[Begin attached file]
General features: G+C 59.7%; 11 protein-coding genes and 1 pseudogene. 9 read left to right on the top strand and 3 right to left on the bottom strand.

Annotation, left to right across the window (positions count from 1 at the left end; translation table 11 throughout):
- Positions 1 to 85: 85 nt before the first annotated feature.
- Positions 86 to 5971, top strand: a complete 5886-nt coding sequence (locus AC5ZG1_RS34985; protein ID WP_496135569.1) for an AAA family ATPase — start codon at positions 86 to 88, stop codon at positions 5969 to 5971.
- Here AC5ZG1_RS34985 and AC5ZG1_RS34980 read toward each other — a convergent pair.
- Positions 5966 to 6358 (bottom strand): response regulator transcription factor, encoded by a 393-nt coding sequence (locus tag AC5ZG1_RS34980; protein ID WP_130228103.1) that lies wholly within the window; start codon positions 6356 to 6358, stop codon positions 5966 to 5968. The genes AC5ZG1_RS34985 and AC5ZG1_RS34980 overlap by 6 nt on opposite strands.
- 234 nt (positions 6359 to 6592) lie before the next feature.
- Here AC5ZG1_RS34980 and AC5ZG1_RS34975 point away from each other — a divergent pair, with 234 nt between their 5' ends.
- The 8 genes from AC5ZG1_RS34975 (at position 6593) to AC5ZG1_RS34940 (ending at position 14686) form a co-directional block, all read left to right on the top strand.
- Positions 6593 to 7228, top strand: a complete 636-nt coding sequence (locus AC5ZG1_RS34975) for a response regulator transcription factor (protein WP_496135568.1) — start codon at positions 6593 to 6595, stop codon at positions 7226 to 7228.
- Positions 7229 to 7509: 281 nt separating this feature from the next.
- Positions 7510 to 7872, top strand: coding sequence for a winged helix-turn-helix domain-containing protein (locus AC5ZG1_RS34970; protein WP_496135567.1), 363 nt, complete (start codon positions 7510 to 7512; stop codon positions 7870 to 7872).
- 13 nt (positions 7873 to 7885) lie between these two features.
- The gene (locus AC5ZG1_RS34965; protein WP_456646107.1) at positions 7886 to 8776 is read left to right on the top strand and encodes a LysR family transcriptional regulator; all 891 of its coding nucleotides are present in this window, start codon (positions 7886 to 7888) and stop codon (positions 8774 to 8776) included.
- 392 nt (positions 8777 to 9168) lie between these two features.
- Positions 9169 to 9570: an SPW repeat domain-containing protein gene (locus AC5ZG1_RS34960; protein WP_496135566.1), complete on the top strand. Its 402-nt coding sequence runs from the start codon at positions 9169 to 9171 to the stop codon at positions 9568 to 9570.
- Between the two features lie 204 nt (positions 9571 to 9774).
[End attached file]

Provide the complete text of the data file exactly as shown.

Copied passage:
General features: G+C 59.7%; 11 protein-coding genes and 1 pseudogene. 9 read left to right on the top strand and 3 right to left on the bottom strand.

Annotation, left to right across the window (positions count from 1 at the left end; translation table 11 throughout):
- Positions 1 to 85: 85 nt before the first annotated feature.
- Positions 86 to 5971, top strand: a complete 5886-nt coding sequence (locus AC5ZG1_RS34985; protein ID WP_496135569.1) for an AAA family ATPase — start codon at positions 86 to 88, stop codon at positions 5969 to 5971.
- Here AC5ZG1_RS34985 and AC5ZG1_RS34980 read toward each other — a convergent pair.
- Positions 5966 to 6358 (bottom strand): response regulator transcription factor, encoded by a 393-nt coding sequence (locus tag AC5ZG1_RS34980; protein ID WP_130228103.1) that lies wholly within the window; start codon positions 6356 to 6358, stop codon positions 5966 to 5968. The genes AC5ZG1_RS34985 and AC5ZG1_RS34980 overlap by 6 nt on opposite strands.
- 234 nt (positions 6359 to 6592) lie before the next feature.
- Here AC5ZG1_RS34980 and AC5ZG1_RS34975 point away from each other — a divergent pair, with 234 nt between their 5' ends.
- The 8 genes from AC5ZG1_RS34975 (at position 6593) to AC5ZG1_RS34940 (ending at position 14686) form a co-directional block, all read left to right on the top strand.
- Positions 6593 to 7228, top strand: a complete 636-nt coding sequence (locus AC5ZG1_RS34975) for a response regulator transcription factor (protein WP_496135568.1) — start codon at positions 6593 to 6595, stop codon at positions 7226 to 7228.
- Positions 7229 to 7509: 281 nt separating this feature from the next.
- Positions 7510 to 7872, top strand: coding sequence for a winged helix-turn-helix domain-containing protein (locus AC5ZG1_RS34970; protein WP_496135567.1), 363 nt, complete (start codon positions 7510 to 7512; stop codon positions 7870 to 7872).
- 13 nt (positions 7873 to 7885) lie between these two features.
- The gene (locus AC5ZG1_RS34965; protein WP_456646107.1) at positions 7886 to 8776 is read left to right on the top strand and encodes a LysR family transcriptional regulator; all 891 of its coding nucleotides are present in this window, start codon (positions 7886 to 7888) and stop codon (positions 8774 to 8776) included.
- 392 nt (positions 8777 to 9168) lie between these two features.
- Positions 9169 to 9570: an SPW repeat domain-containing protein gene (locus AC5ZG1_RS34960; protein WP_496135566.1), complete on the top strand. Its 402-nt coding sequence runs from the start codon at positions 9169 to 9171 to the stop codon at positions 9568 to 9570.
- Between the two features lie 204 nt (positions 9571 to 9774).